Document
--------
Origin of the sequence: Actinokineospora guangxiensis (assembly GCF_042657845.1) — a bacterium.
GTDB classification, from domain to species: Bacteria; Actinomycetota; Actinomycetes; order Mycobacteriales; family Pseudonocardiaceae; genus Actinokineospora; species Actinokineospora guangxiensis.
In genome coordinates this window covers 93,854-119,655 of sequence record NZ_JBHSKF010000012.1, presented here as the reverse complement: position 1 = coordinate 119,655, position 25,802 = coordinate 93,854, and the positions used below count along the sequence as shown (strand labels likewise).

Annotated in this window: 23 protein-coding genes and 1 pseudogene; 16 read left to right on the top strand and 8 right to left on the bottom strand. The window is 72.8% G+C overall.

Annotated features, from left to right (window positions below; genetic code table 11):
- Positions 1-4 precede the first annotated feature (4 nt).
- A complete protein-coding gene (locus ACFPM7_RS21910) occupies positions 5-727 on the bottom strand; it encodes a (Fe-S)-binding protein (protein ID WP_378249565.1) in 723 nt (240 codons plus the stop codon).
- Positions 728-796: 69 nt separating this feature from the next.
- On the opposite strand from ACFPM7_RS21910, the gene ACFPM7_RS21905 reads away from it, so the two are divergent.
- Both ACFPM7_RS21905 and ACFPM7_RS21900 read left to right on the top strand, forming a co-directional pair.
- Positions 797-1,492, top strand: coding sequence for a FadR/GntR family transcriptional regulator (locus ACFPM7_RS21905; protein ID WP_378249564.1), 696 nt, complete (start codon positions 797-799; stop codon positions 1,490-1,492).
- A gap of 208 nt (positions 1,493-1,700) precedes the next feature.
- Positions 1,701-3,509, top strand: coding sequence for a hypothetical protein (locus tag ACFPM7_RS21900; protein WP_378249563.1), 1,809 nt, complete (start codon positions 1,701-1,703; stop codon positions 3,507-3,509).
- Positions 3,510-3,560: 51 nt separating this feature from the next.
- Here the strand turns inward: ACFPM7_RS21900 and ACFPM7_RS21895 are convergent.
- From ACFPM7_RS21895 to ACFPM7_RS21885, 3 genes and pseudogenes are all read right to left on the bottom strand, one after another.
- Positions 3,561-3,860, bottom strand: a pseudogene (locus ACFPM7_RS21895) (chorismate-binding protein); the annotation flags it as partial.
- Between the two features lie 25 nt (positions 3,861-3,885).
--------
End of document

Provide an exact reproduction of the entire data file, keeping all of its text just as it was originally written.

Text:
Origin of the sequence: Actinokineospora guangxiensis (assembly GCF_042657845.1) — a bacterium.
GTDB classification, from domain to species: Bacteria; Actinomycetota; Actinomycetes; order Mycobacteriales; family Pseudonocardiaceae; genus Actinokineospora; species Actinokineospora guangxiensis.
In genome coordinates this window covers 93,854-119,655 of sequence record NZ_JBHSKF010000012.1, presented here as the reverse complement: position 1 = coordinate 119,655, position 25,802 = coordinate 93,854, and the positions used below count along the sequence as shown (strand labels likewise).

Annotated in this window: 23 protein-coding genes and 1 pseudogene; 16 read left to right on the top strand and 8 right to left on the bottom strand. The window is 72.8% G+C overall.

Annotated features, from left to right (window positions below; genetic code table 11):
- Positions 1-4 precede the first annotated feature (4 nt).
- A complete protein-coding gene (locus ACFPM7_RS21910) occupies positions 5-727 on the bottom strand; it encodes a (Fe-S)-binding protein (protein ID WP_378249565.1) in 723 nt (240 codons plus the stop codon).
- Positions 728-796: 69 nt separating this feature from the next.
- On the opposite strand from ACFPM7_RS21910, the gene ACFPM7_RS21905 reads away from it, so the two are divergent.
- Both ACFPM7_RS21905 and ACFPM7_RS21900 read left to right on the top strand, forming a co-directional pair.
- Positions 797-1,492, top strand: coding sequence for a FadR/GntR family transcriptional regulator (locus ACFPM7_RS21905; protein ID WP_378249564.1), 696 nt, complete (start codon positions 797-799; stop codon positions 1,490-1,492).
- A gap of 208 nt (positions 1,493-1,700) precedes the next feature.
- Positions 1,701-3,509, top strand: coding sequence for a hypothetical protein (locus tag ACFPM7_RS21900; protein WP_378249563.1), 1,809 nt, complete (start codon positions 1,701-1,703; stop codon positions 3,507-3,509).
- Positions 3,510-3,560: 51 nt separating this feature from the next.
- Here the strand turns inward: ACFPM7_RS21900 and ACFPM7_RS21895 are convergent.
- From ACFPM7_RS21895 to ACFPM7_RS21885, 3 genes and pseudogenes are all read right to left on the bottom strand, one after another.
- Positions 3,561-3,860, bottom strand: a pseudogene (locus ACFPM7_RS21895) (chorismate-binding protein); the annotation flags it as partial.
- Between the two features lie 25 nt (positions 3,861-3,885).